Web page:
May 31, 2009 § 4 Comments
Who can imagine that a Save Darfur coalition vocally including Al Sharpton (”we know when America comes together, we can stop anything in the world”), Mia Farrow, the US Conference of Catholic Bishops, Elie Wiesel (”Darfur today is the world’s capital of human suffering”), Nat Hentoff, Bob Geldof, George Clooney, Angelina Jolie, Harold Pinter, Oprah Winfrey, the gold-medal speed skater Joey Cheek, Tony Blair and Dario Fo might be profoundly shallow in its reading of the brutal warfare in Sudan five years ago… and just as wrong-headed in its drum beat for an American intervention?
May 31, 2009 § 1 Comment
‘Locals sell all they have to help millions displaced by battles with the Taliban’, Andrew Buncombe reports. This is in stark contrast to how Punjab and Sindh reacted. Both have restricted entry of refugees into their territory. In the latter MQM organized two strikes, the first one with the support of the ruling PPP, and Pakhtun property was destroyed, two people burnt alive. It is already generating resentment in the NWFP with more and more coming to see this as a war on the Pukhtuns, as Rustum Shah Mohmand argues here. The response of the non-Pakhtun provinces to the refugee crises has done little to disabuse them. Meanwhile this displaced mass of humanity survives on the generosity of the type described in the caption above. I avoid indulging in any type of group chauvinism but for once, I’m proud of my people.
The language was already biblical; now the scale of what is happening matches it. The exodus of people forced from their homes in Pakistan’s Swat Valley and elsewhere in the country’s north-west may be as high as 2.4 million, aid officials say. Around the world, only a handful of war-spoiled countries – Sudan, Iraq, Colombia – have larger numbers of internal refugees. The speed of the displacement at its height – up to 85,000 people a day – was matched only during the 1994 genocide in Rwanda. This is now one of the biggest sudden refugee crises the world has ever seen.
May 30, 2009 § 1 Comment
Johann Hari writes that We owe it to do right by the Kenyan victims of British brutality.
In a few weeks, a group of quiet, dignified elderly men and women will arrive in London to explain how the forces of the British state crushed their testicles or breasts with pliers. It was part of a deliberate policy of breaking a civilian population who we regarded as “baboons”, “barbarians” and “terrorists”.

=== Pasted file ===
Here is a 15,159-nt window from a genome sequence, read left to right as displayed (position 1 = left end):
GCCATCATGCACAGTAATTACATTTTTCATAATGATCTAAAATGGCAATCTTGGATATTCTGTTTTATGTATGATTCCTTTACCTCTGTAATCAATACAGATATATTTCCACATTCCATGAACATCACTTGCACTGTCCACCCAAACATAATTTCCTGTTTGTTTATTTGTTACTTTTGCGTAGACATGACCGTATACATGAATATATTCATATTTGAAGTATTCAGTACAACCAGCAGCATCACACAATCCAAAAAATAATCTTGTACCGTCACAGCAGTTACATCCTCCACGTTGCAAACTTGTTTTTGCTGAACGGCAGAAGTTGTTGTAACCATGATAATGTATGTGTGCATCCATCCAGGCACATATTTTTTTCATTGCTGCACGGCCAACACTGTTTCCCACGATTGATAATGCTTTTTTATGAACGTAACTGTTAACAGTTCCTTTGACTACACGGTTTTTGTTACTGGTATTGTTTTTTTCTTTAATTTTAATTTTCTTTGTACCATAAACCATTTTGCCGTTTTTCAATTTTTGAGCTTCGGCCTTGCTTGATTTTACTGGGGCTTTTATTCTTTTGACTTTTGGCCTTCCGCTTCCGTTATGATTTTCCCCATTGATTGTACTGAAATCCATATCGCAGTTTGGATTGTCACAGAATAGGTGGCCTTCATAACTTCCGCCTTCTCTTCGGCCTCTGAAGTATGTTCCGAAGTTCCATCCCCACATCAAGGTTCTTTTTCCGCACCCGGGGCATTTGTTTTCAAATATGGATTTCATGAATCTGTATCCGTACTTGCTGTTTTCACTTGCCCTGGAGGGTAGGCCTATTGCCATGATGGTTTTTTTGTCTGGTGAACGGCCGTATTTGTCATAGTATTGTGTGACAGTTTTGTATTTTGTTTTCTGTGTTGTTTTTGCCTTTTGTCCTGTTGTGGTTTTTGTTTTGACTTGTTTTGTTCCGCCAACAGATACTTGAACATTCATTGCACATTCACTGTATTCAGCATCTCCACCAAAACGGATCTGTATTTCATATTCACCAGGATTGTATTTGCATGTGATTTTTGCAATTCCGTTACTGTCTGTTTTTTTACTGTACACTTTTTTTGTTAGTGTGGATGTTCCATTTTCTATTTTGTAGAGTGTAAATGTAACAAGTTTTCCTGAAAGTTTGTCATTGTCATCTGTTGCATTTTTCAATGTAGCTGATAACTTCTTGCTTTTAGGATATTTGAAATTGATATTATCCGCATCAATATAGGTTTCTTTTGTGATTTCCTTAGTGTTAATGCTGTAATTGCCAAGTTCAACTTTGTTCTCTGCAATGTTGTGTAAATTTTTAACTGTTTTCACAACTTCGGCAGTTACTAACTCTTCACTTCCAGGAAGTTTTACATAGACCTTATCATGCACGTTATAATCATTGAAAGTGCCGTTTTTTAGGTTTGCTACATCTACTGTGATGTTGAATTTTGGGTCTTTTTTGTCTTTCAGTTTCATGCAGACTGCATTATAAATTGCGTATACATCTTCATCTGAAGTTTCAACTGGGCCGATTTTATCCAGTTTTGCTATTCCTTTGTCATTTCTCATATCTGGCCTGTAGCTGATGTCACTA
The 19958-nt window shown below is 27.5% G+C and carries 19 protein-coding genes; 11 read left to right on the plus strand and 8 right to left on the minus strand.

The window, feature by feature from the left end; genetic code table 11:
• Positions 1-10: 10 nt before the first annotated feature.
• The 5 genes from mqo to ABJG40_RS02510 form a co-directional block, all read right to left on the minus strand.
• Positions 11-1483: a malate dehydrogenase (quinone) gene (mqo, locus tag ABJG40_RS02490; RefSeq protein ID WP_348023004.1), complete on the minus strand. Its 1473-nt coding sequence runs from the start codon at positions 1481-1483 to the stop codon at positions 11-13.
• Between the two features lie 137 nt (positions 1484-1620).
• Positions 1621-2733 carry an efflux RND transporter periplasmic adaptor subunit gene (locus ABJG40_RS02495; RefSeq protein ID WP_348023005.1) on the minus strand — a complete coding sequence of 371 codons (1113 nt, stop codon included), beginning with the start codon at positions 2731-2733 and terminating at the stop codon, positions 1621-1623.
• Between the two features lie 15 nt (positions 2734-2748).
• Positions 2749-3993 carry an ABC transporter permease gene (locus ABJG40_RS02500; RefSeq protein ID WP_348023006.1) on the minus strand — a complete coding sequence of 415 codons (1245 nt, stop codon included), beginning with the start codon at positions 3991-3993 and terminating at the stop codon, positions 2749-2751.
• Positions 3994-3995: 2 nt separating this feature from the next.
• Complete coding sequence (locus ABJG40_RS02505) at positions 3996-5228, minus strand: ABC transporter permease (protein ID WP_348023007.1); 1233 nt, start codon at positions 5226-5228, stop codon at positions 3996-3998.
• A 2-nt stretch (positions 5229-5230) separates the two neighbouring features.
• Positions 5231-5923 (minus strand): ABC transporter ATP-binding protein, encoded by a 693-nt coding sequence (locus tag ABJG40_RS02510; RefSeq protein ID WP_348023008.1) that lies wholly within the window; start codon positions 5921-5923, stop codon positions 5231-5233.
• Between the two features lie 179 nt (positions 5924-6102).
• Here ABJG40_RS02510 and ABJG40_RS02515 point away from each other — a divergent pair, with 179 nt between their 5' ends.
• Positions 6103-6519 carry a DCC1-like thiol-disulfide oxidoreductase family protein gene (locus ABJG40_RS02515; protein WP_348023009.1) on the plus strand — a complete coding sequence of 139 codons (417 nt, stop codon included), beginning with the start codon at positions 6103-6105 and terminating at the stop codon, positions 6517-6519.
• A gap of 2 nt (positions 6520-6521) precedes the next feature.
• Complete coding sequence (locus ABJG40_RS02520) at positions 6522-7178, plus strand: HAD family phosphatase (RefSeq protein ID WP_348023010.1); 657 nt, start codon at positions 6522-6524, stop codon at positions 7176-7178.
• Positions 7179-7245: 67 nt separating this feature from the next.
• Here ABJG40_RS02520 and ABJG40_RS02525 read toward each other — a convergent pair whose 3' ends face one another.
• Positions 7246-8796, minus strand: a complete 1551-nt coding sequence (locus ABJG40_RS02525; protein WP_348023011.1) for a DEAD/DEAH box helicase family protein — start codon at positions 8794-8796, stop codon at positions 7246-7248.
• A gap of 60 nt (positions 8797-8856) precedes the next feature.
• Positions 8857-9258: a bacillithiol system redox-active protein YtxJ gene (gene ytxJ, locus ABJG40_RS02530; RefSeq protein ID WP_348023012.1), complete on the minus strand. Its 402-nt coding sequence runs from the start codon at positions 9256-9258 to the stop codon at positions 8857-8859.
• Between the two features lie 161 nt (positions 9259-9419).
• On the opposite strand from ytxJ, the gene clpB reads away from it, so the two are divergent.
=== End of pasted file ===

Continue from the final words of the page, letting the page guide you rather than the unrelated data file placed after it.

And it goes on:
They will come bearing the story of how Britain invaded a country, stole its land, and imprisoned an entire civilian population in detention camps – and they ask only for justice, after all this time.
May 30, 2009 § Leave a comment
Jim Lobe interviewed by Scott Horton on Antiwar Radio. His analysis in this particular interview is rather unimpressive. While Lobe’s reporting over the years has been indispensable, he is too optimistic in his analysis. Since at least the autumn of 2003 he has been announcing the demise of the neocons. Here as well his reading of the Obama-Netanyahu summit is overly positive. For a reality check see this interview with Jeff Blankfort.
Jim Lobe on Antiwar Radio (26:11): MP3
Jim Lobe, Washington Bureau Chief for Inter Press Service, discusses Hillary Clinton’s emphatic rejection of any kind of Israeli settlement growth, the Obama administration’s (first in a generation) hard-line on Israel, the low probability of a Palestine/Israel 2-state solution even with a settlement freeze and allegations that Netanyahu sees Iran as Amalek – eternal biblical persecutor of Jews.
May 30, 2009 § 1 Comment
May 30, 2009 § 1 Comment
The great Uruguayan writer Eduardo Galeano joins Democracy Now for an hour to discuss literature, politics and much more. (The rest of the videos are below)
Fresh Off Worldwide Attention for Joining Obama’s Book Collection, Uruguayan Author Eduardo Galeano Returns with “Mirrors: Stories of Almost Everyone”
We spend the hour with one of Latin America’s most acclaimed writers, Eduardo Galeano. The Uruguayan novelist and journalist recently made headlines around the world when Venezuelan President Hugo Chavez gave President Obama a copy of Galeano’s classic work, The Open Veins of Latin America. Eduardo Galeano’s latest book is Mirrors: Stories of Almost Everyone. We speak to Galeano about his reaction to the Chavez-Obama book exchange, media and politics in Latin America, his assessment of Obama, and more.
May 30, 2009 § 3 Comments
Roane Carey, editor of the excellent collection of essays The New Intifada, unravels the myth of the ‘only democracy in the Middle East’.
It is an assumption almost universally acknowledged among the liberal American intelligentsia that while the Israeli occupation is repressive and abhorrent, Israel itself is an open, fully democratic state with a lively, argumentative and very free press.
Perish the thought. After spending three months in Israel on a fellowship, I can say that nearly every member of the liberal Israeli intelligentsia I’ve talked to says something quite different: that their country’s media are seriously diseased, failing to provide the minimal level of fair reporting and serious critical inquiry that are crucial pillars of an open society.